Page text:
Azacitidine (AZA) maintenance following allogeneic hematopoietic cell transplantation (HCT) for acute myeloid leukemia (AML) and myelodysplastic syndrome (MDS) may reduce relapse risk and improve survival. Given logistic and toxicity-related challenges, identifying subgroups appropriate for this approach is an unmet need. Using data from two centers, we retrospectively compared event-free survival (EFS) and overall survival (OS) of AML and MDS patients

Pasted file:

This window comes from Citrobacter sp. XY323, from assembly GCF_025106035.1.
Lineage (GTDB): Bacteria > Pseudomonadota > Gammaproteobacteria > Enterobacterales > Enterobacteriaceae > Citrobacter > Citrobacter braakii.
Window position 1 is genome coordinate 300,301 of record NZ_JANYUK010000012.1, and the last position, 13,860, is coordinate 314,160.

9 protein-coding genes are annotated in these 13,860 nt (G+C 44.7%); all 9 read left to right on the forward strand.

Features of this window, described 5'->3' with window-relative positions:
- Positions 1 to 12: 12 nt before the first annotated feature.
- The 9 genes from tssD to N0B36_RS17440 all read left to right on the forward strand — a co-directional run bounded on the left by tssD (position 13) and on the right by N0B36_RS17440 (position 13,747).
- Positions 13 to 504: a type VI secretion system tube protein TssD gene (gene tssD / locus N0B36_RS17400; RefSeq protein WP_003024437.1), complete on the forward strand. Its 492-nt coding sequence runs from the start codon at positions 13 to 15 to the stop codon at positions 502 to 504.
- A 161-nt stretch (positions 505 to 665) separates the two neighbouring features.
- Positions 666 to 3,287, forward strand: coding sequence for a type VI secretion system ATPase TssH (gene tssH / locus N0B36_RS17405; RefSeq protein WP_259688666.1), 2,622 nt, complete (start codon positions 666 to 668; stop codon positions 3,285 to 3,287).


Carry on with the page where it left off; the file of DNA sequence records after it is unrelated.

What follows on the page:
who received AZA maintenance (n = 59) with historic controls (n = 90). Controls were selected according to the following criteria: no death, relapse, or Grade III-IV acute GVHD for 100 days after transplant. In multivariable analysis, AZA maintenance yielded significantly improved EFS (p = 0.019) and OS (p = 0.011). Outcomes differed according to regimen intensity. For reduced-intensity transplant, EFS (p = 0.004) and OS (p = 0.004) were significantly improved and equivalent to myeloablative transplant. A significant benefit following myeloablative transplant was not observed. Within the limitation of its retrospective nature, this study suggests that AZA maintenance improves outcomes following reduced-intensity HCT, comparable to myeloablative HCT.